JOURNAL ARTICLE
REVIEW

Pre-eclampsia: clinical manifestations and molecular mechanisms

Suzanne Baumwell, S Ananth Karumanchi
Nephron. Clinical Practice 2007, 106 (2): c72-81
17570933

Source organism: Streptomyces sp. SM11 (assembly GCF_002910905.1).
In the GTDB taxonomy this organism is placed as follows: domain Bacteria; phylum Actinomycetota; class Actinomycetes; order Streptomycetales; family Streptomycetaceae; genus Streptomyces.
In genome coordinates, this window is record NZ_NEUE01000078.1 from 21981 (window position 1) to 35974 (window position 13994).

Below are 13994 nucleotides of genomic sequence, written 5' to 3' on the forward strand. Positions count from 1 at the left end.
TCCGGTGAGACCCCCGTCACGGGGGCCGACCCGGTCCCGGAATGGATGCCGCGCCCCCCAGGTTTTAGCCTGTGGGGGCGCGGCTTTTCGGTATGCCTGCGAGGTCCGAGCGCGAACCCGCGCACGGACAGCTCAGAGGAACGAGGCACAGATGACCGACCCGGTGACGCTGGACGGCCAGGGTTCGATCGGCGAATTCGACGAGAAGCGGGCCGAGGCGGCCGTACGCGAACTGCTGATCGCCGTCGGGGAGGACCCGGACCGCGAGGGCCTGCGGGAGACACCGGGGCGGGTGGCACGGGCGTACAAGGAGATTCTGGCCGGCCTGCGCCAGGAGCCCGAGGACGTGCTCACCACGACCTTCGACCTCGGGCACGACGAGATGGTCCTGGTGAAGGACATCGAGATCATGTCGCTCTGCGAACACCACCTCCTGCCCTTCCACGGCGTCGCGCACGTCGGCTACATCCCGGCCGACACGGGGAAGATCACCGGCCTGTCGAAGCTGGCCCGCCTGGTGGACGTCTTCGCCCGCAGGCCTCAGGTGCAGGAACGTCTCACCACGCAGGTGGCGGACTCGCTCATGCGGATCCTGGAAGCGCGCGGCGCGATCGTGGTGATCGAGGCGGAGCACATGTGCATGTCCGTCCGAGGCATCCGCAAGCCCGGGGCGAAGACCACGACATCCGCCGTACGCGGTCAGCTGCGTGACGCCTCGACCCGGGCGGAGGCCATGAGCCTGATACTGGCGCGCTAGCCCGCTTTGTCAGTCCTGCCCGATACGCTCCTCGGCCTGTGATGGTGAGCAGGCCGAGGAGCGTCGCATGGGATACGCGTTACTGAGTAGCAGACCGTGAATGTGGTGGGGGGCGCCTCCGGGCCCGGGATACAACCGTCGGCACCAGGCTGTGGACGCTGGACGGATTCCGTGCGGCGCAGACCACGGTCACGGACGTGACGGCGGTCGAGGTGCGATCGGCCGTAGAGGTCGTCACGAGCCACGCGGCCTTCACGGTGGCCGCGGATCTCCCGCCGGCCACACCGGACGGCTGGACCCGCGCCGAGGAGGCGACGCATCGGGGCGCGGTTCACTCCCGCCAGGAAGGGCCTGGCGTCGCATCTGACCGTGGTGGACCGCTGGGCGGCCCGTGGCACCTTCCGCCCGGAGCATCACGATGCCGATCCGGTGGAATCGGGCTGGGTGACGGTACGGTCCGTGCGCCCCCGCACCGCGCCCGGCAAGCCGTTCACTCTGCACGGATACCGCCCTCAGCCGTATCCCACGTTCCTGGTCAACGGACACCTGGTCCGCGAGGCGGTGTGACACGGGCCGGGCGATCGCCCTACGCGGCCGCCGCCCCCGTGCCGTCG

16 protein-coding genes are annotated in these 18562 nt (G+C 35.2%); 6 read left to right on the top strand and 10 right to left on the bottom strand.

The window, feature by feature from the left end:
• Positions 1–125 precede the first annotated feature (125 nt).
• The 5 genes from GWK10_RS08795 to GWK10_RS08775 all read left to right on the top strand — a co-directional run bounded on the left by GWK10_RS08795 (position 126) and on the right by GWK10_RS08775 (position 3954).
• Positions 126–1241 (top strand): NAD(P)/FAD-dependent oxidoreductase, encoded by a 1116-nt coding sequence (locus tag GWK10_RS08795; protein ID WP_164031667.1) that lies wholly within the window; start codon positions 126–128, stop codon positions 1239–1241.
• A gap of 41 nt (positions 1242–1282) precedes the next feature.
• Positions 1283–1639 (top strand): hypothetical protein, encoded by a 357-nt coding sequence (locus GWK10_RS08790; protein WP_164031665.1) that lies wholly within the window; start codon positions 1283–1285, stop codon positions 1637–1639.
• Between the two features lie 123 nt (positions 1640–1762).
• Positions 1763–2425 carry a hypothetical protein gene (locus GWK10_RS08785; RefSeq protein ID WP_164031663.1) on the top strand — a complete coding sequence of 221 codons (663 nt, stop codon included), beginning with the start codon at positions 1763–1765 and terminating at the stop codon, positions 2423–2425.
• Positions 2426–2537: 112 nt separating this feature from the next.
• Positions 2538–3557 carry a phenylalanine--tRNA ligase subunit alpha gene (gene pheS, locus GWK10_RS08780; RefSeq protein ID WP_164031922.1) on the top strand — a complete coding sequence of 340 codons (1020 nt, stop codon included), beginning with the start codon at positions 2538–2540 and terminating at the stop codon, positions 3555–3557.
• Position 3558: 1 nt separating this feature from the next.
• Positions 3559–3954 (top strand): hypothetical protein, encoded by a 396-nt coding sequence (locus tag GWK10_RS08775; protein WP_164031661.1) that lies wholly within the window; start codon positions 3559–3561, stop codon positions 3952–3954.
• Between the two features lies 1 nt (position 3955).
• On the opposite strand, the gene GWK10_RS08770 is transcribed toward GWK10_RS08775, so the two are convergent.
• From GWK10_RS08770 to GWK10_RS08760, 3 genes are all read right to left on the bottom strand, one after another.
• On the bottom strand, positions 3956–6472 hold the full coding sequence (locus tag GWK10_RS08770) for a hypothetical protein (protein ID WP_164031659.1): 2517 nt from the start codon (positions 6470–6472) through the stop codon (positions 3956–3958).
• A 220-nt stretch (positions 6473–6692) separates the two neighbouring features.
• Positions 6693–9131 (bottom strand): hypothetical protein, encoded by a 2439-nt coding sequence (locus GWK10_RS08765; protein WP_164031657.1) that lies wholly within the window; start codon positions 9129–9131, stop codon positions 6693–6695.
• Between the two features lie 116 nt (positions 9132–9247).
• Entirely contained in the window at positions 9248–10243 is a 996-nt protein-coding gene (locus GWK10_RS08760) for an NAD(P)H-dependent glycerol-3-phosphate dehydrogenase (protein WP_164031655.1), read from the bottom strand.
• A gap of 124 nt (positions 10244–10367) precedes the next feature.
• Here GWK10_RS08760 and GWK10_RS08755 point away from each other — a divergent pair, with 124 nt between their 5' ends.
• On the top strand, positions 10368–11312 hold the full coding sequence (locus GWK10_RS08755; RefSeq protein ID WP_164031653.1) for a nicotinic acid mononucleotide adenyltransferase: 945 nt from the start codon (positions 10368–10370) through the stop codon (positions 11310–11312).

Preeclampsia affects 3-5% of pregnancies and can have a significant impact on health for both mother and fetus. Risk factors include maternal co-morbidities such as obesity and chronic hypertension, paternal factors, and genetic factors. New hypertension and proteinuria during the second half of pregnancy are key diagnostic criteria, but the clinical features and associated prognostic implications are somewhat heterogeneous and may reflect different mechanisms of disease. Renal dysfunction and proteinuria correspond to the pathologic finding of glomerular endotheliosis, and generally resolve after cure of preeclampsia through fetal and placenta delivery. The molecular mechanisms behind this disease are being discovered and refined. The initial etiologic agents are currently unknown. Pathologic studies show abnormal development of an ischemic placenta with a high-resistance vasculature, which cannot deliver an adequate blood supply to the fetoplacental unit. Endothelial dysfunction plays a central role in the pathogenesis of the maternal syndrome. Dysfunctional endothelial cells produce altered quantities of vasoactive mediators, which lead to a tip in the balance towards vasoconstriction. An imbalance in circulating angiogenic factors is emerging as a prominent mechanism that mediates the endothelial dysfunction and the clinical signs and symptoms of preeclampsia. Soluble fms-like tyrosine kinase 1 (sFlt1), an endogenous anti-angiogenic factor that is a potent vascular endothelial growth factor (VEGF) antagonist, is highly elevated in preeclampsia. VEGF is not only important in angiogenesis, but also in maintaining endothelial health including the formation of endothelial fenestrae (a hallmark of the glomerular vascular endothelium). sFlt1 overexpression in animals induces glomerular endotheliosis with the loss of endothelial fenestrae that resembles the renal histological lesions of preeclampsia. More severe forms of preeclampsia, including the HELLP syndrome, may be explained by a concomitant elevation in both sFlt1 and soluble endoglin, another anti-angiogenic factor. Unraveling of the molecular mechanisms behind preeclampsia may help to expand our armamentarium to treat patients in a more directed fashion, as current management consists of supportive care and expedited delivery. Finally, long-term outcomes of women with preeclampsia include a significantly increased risk for hypertension and cardiovascular disease, including mortality, which may warrant more aggressive screening and treatment in this population.

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